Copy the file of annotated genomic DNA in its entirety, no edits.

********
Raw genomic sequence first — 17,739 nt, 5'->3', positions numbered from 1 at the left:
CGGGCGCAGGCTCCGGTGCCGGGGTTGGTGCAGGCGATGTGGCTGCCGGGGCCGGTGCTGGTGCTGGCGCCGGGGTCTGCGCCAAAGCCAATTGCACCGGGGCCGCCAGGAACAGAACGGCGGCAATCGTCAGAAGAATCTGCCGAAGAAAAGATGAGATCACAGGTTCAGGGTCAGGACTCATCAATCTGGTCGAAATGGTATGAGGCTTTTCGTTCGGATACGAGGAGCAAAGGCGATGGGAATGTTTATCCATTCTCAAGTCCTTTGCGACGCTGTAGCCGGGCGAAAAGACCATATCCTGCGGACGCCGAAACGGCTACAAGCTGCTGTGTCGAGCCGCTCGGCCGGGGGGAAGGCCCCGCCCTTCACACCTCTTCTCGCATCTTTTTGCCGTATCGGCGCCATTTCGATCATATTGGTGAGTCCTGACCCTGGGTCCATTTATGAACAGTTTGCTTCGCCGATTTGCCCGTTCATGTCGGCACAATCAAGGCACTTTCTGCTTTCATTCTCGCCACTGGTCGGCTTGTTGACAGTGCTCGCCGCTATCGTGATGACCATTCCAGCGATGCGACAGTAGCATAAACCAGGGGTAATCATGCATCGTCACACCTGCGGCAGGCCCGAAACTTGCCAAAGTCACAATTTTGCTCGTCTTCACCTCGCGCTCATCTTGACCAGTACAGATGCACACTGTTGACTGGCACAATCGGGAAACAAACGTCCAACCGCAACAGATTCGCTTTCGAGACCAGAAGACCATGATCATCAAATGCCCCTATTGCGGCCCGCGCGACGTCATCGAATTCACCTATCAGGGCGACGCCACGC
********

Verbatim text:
Raw genomic sequence first — 17,739 nt, 5'->3', positions numbered from 1 at the left:
CGGGCGCAGGCTCCGGTGCCGGGGTTGGTGCAGGCGATGTGGCTGCCGGGGCCGGTGCTGGTGCTGGCGCCGGGGTCTGCGCCAAAGCCAATTGCACCGGGGCCGCCAGGAACAGAACGGCGGCAATCGTCAGAAGAATCTGCCGAAGAAAAGATGAGATCACAGGTTCAGGGTCAGGACTCATCAATCTGGTCGAAATGGTATGAGGCTTTTCGTTCGGATACGAGGAGCAAAGGCGATGGGAATGTTTATCCATTCTCAAGTCCTTTGCGACGCTGTAGCCGGGCGAAAAGACCATATCCTGCGGACGCCGAAACGGCTACAAGCTGCTGTGTCGAGCCGCTCGGCCGGGGGGAAGGCCCCGCCCTTCACACCTCTTCTCGCATCTTTTTGCCGTATCGGCGCCATTTCGATCATATTGGTGAGTCCTGACCCTGGGTCCATTTATGAACAGTTTGCTTCGCCGATTTGCCCGTTCATGTCGGCACAATCAAGGCACTTTCTGCTTTCATTCTCGCCACTGGTCGGCTTGTTGACAGTGCTCGCCGCTATCGTGATGACCATTCCAGCGATGCGACAGTAGCATAAACCAGGGGTAATCATGCATCGTCACACCTGCGGCAGGCCCGAAACTTGCCAAAGTCACAATTTTGCTCGTCTTCACCTCGCGCTCATCTTGACCAGTACAGATGCACACTGTTGACTGGCACAATCGGGAAACAAACGTCCAACCGCAACAGATTCGCTTTCGAGACCAGAAGACCATGATCATCAAATGCCCCTATTGCGGCCCGCGCGACGTCATCGAATTCACCTATCAGGGCGACGCCACGC